The UK Priority Species Indicator - assessing progress towards saving our most endangered wildlife
Each country in the UK has produced a list of priority species for conservation, which taken together represent priority species in the nation as a whole; those species, across all of nature, which most need conservation action.
In order to improve these species’ conservation prospects and to assess our progress towards national and international biodiversity targets, we need a robust system of monitoring, analysis and reporting for priority species in the UK.
To address this, the RSPB and JNCC have initiated a partnership of organisations to develop a new biodiversity indicator describing the changing status of priority species in the UK. The indicator will be a clear and simple way to communicate whether or not we are managing to help priority species and to answer questions such as are they on average continuing to decline, are declines levelling off, or are species starting to recover? The published indicator can be viewed on the Joint Nature Conservation Committee website.
- To develop a biodiversity indicator to assess the change status of priority species in the UK
- To identify species or groups where current knowledge is insufficient, and based on this, prioritise further analysis and improved monitoring
- Review of the quantity and quality of data currently available for each species on the list
- To investigate the need and feasibility of other cross-taxa biodiversity indicators and develop them as required
Key dates so far
- The project working was set up in Summer 2012, and the organisations involved are listed below. A range of other organisations have contributed to and support the project.
- A paper outlining our planned methods and datasets for inclusion in the priority species indicator was reviewed by independent academics. Most of the datasets used are those of national monitoring schemes, into which each year tens of thousands of volunteers contribute.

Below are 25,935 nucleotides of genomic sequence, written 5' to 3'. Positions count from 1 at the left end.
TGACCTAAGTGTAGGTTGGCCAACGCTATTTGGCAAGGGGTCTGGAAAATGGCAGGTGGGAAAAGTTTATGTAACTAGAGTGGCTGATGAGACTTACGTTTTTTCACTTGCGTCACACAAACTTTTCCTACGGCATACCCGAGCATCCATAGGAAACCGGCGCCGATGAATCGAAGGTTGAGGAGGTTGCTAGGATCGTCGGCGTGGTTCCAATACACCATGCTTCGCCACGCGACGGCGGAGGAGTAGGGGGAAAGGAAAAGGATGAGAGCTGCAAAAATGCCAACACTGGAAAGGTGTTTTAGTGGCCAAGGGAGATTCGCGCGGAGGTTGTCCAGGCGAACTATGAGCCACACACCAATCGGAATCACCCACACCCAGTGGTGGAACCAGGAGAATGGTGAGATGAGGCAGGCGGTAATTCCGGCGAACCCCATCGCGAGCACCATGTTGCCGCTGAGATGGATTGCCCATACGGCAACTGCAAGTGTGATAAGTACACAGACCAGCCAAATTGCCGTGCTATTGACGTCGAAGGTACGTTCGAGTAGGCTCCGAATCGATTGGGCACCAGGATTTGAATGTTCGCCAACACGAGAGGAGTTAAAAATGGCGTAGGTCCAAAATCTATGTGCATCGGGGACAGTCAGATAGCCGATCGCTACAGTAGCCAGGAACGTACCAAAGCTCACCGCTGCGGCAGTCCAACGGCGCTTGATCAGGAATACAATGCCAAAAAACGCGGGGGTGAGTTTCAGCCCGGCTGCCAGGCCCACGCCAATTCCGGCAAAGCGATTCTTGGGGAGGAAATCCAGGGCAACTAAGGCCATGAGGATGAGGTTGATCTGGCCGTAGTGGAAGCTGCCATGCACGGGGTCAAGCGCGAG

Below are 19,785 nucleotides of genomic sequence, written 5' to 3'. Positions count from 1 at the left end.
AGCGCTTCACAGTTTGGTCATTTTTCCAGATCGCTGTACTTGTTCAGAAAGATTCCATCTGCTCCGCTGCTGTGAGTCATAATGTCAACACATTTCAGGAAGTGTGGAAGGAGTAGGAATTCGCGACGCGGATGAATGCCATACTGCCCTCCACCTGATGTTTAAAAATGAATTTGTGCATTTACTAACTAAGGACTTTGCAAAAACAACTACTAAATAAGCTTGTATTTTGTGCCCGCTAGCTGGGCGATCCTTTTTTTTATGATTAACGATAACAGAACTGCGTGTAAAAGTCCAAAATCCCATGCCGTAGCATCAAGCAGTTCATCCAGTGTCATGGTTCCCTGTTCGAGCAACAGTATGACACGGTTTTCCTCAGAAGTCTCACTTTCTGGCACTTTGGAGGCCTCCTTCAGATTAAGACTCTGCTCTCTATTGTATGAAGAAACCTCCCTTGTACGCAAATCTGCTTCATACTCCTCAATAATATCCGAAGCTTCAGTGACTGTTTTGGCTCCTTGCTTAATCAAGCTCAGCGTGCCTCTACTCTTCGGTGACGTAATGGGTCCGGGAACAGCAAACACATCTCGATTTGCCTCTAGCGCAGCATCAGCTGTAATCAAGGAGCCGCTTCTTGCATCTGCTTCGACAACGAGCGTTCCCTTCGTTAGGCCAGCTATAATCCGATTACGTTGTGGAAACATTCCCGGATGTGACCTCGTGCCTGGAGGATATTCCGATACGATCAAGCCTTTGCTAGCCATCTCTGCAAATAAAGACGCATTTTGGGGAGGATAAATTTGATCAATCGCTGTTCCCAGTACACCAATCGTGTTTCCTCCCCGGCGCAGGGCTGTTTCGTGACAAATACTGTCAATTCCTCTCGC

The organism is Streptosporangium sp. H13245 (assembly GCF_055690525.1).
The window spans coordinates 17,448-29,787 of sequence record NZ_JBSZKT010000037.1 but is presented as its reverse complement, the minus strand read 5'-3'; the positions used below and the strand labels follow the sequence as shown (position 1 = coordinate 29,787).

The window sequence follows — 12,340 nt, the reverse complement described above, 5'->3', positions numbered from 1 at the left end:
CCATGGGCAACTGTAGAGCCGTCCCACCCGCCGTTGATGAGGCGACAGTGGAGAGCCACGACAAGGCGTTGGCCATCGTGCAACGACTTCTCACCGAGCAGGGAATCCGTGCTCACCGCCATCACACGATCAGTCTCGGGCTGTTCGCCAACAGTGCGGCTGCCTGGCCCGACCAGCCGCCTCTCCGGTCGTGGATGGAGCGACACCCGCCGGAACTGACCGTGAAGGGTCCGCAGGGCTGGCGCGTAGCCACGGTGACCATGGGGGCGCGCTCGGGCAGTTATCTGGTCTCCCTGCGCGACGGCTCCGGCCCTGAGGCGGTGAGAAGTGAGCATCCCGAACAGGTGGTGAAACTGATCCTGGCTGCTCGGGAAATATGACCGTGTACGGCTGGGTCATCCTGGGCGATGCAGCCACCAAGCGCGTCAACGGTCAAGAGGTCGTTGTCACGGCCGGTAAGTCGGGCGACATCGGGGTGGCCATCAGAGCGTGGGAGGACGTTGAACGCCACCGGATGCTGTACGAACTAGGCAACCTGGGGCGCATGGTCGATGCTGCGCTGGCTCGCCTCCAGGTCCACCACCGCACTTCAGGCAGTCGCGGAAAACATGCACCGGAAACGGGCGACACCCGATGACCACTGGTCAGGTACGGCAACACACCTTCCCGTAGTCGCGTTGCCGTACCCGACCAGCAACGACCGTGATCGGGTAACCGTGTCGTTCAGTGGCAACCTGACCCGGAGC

- The first iteration of the priority species indicator was published in October 2013.
Work planned or underway
The indicator has been adopted as part of the official set of government biodiversity indicators as of 2013. As part of this set it will be updated and published annually each autumn.
As an official government statistic the priority species indicator will increase the profile of our threatened species and the ongoing declines observed will be used to press for additional effort and focus on conservation.
Many species groups have not been included in the current indicator, such as plants, molluscs and fungi due to the difficulties of assessing long-term trends. The project team are working on this and we hope to be able to include many more species in future years.
With the help of conservation organisations and recording societies we combined population trends for as many priority species as possible to create the indicator. Each population trend shows how the abundance of a species has changed each year between 1970 and 2010. The indicator combines population trends for 210 species, including birds, butterflies, mammals and moths.
The indicator was recently published for the first time. The headline message in 2013 is that both the long-term (1970 - 2010) and the short-term (2005 - 2010) assessments of change show significant and continuing declines. Between 1970 and 2010, populations of priority species declined to 42% of the original index value, a statistically significant decrease. Within the index over this long-term period, 30% of species showed an increase, and 70% showed a decline.
Between 2005 and 2010, populations of priority species declined by 7% relative to their value in 2005, a statistically significant decrease. Within the index over this short-term period, 41% of species showed an increase, and 59% showed a decline.
Within this overall picture of decline, some species, like red kite and greater horseshoe bat are benefiting from conservation efforts, whilst others, such as the high brown fritillary butterfly and skylark continue to decline dramatically.
Who to contact
Project working group
Bat Conservation Trust
Biological Records Centre (part of the Centre for Ecology and Hydrology)
British Trust for Ornithology
Freshwater Habitats Trust
Natural Resources Wales
Northern Ireland Environment Agency
Scottish Natural Heritage
Please note that this list may change over time.
The project group is working with and supported by a range of other organisations, including many of those who contributed to the State of Nature report.